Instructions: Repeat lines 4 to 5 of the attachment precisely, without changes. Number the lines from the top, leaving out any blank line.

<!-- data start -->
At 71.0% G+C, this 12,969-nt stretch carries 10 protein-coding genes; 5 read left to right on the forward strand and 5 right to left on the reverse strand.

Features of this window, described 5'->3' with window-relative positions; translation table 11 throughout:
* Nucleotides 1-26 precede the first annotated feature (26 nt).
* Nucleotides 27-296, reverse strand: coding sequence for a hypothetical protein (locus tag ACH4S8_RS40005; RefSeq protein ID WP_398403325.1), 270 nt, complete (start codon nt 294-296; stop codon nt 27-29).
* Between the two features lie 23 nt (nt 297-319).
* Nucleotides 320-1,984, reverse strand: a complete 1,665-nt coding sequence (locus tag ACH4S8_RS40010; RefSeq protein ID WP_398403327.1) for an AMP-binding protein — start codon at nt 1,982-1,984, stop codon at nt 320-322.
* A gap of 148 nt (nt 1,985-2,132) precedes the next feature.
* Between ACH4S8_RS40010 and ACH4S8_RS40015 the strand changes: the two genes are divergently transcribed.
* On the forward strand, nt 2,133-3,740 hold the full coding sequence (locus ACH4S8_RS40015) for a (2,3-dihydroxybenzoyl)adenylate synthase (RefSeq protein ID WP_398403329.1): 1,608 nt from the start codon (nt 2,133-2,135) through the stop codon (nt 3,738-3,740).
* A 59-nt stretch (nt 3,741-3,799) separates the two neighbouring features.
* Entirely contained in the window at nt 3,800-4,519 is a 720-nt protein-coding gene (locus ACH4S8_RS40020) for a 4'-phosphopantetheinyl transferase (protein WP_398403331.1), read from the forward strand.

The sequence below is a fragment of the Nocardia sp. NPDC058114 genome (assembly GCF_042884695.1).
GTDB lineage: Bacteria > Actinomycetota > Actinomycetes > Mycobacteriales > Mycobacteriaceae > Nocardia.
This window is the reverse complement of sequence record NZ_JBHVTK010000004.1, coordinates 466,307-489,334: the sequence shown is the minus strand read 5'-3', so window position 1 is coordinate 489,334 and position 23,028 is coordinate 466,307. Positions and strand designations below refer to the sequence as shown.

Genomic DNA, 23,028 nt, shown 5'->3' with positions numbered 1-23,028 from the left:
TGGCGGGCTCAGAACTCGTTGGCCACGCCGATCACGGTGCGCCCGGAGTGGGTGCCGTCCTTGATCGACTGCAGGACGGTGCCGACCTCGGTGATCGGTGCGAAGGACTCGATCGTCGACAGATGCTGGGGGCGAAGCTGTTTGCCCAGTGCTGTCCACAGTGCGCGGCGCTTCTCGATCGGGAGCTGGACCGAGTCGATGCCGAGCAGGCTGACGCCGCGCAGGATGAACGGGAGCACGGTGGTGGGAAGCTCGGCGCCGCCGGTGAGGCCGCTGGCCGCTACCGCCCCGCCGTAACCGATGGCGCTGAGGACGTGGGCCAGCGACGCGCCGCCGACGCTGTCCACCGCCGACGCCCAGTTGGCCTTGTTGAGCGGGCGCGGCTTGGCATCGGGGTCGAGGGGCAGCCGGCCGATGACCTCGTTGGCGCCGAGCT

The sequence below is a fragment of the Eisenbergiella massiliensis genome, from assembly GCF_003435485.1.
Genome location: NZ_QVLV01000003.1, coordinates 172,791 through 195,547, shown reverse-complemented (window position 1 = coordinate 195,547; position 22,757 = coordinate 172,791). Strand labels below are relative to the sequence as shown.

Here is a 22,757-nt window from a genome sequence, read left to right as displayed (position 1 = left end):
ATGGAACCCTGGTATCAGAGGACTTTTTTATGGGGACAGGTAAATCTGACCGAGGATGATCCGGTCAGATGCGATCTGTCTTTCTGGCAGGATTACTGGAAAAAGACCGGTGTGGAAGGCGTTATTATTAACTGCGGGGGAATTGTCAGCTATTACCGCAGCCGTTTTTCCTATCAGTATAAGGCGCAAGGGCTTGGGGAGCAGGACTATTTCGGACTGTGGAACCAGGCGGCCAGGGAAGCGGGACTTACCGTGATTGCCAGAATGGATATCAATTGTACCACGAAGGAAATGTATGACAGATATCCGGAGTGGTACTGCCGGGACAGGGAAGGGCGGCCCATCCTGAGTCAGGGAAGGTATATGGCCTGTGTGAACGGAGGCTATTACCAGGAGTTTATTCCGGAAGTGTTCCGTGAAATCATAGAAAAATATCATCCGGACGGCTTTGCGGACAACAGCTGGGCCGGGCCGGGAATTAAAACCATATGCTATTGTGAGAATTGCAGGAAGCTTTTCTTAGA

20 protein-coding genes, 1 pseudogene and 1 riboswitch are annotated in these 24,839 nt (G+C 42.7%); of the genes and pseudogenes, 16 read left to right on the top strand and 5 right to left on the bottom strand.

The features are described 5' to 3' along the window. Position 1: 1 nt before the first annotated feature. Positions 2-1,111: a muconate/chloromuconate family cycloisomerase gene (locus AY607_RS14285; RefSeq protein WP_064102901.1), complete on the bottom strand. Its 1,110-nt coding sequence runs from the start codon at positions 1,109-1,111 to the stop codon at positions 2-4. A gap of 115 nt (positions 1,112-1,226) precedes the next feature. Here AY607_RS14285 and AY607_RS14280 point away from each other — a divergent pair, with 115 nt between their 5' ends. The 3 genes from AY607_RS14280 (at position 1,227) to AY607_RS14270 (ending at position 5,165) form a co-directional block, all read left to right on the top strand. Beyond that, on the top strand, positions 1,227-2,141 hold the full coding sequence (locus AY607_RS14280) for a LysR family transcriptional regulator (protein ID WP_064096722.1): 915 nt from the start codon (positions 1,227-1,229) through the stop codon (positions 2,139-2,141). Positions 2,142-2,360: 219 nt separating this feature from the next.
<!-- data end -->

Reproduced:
* Nucleotides 27-296, reverse strand: coding sequence for a hypothetical protein (locus tag ACH4S8_RS40005; RefSeq protein ID WP_398403325.1), 270 nt, complete (start codon nt 294-296; stop codon nt 27-29).
* Between the two features lie 23 nt (nt 297-319).